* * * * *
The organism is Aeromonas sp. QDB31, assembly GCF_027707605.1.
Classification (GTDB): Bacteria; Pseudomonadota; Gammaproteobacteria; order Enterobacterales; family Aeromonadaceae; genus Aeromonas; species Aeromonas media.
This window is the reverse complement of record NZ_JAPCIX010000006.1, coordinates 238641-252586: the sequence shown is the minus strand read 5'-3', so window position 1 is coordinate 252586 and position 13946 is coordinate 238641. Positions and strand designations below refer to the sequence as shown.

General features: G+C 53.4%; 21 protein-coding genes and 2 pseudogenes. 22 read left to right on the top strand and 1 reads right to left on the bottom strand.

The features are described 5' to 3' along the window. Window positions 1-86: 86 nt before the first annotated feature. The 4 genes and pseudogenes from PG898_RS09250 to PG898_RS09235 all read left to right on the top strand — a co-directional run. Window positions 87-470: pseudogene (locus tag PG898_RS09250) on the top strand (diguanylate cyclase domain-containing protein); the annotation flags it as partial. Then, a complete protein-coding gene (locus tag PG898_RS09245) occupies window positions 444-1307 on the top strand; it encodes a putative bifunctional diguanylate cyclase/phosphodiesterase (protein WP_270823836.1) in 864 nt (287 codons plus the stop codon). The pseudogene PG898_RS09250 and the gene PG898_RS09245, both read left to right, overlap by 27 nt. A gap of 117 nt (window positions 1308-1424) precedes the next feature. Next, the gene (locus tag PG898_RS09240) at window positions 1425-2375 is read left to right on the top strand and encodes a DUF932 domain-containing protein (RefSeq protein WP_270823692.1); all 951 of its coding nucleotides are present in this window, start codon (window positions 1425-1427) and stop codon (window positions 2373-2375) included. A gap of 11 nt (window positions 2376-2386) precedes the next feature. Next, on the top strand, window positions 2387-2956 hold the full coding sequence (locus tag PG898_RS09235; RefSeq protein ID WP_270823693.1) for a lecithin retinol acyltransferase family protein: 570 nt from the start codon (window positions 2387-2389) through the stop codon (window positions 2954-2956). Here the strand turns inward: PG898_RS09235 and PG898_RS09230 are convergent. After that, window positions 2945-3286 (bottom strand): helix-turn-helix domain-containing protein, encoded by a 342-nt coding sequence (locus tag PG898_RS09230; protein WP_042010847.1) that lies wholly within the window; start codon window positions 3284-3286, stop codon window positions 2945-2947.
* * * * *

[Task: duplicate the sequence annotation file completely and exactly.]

The organism is Aeromonas sp. QDB31, assembly GCF_027707605.1.
Classification (GTDB): Bacteria; Pseudomonadota; Gammaproteobacteria; order Enterobacterales; family Aeromonadaceae; genus Aeromonas; species Aeromonas media.
This window is the reverse complement of record NZ_JAPCIX010000006.1, coordinates 238641-252586: the sequence shown is the minus strand read 5'-3', so window position 1 is coordinate 252586 and position 13946 is coordinate 238641. Positions and strand designations below refer to the sequence as shown.

General features: G+C 53.4%; 21 protein-coding genes and 2 pseudogenes. 22 read left to right on the top strand and 1 reads right to left on the bottom strand.

The features are described 5' to 3' along the window. Window positions 1-86: 86 nt before the first annotated feature. The 4 genes and pseudogenes from PG898_RS09250 to PG898_RS09235 all read left to right on the top strand — a co-directional run. Window positions 87-470: pseudogene (locus tag PG898_RS09250) on the top strand (diguanylate cyclase domain-containing protein); the annotation flags it as partial. Then, a complete protein-coding gene (locus tag PG898_RS09245) occupies window positions 444-1307 on the top strand; it encodes a putative bifunctional diguanylate cyclase/phosphodiesterase (protein WP_270823836.1) in 864 nt (287 codons plus the stop codon). The pseudogene PG898_RS09250 and the gene PG898_RS09245, both read left to right, overlap by 27 nt. A gap of 117 nt (window positions 1308-1424) precedes the next feature. Next, the gene (locus tag PG898_RS09240) at window positions 1425-2375 is read left to right on the top strand and encodes a DUF932 domain-containing protein (RefSeq protein WP_270823692.1); all 951 of its coding nucleotides are present in this window, start codon (window positions 1425-1427) and stop codon (window positions 2373-2375) included. A gap of 11 nt (window positions 2376-2386) precedes the next feature. Next, on the top strand, window positions 2387-2956 hold the full coding sequence (locus tag PG898_RS09235; RefSeq protein ID WP_270823693.1) for a lecithin retinol acyltransferase family protein: 570 nt from the start codon (window positions 2387-2389) through the stop codon (window positions 2954-2956). Here the strand turns inward: PG898_RS09235 and PG898_RS09230 are convergent. After that, window positions 2945-3286 (bottom strand): helix-turn-helix domain-containing protein, encoded by a 342-nt coding sequence (locus tag PG898_RS09230; protein WP_042010847.1) that lies wholly within the window; start codon window positions 3284-3286, stop codon window positions 2945-2947.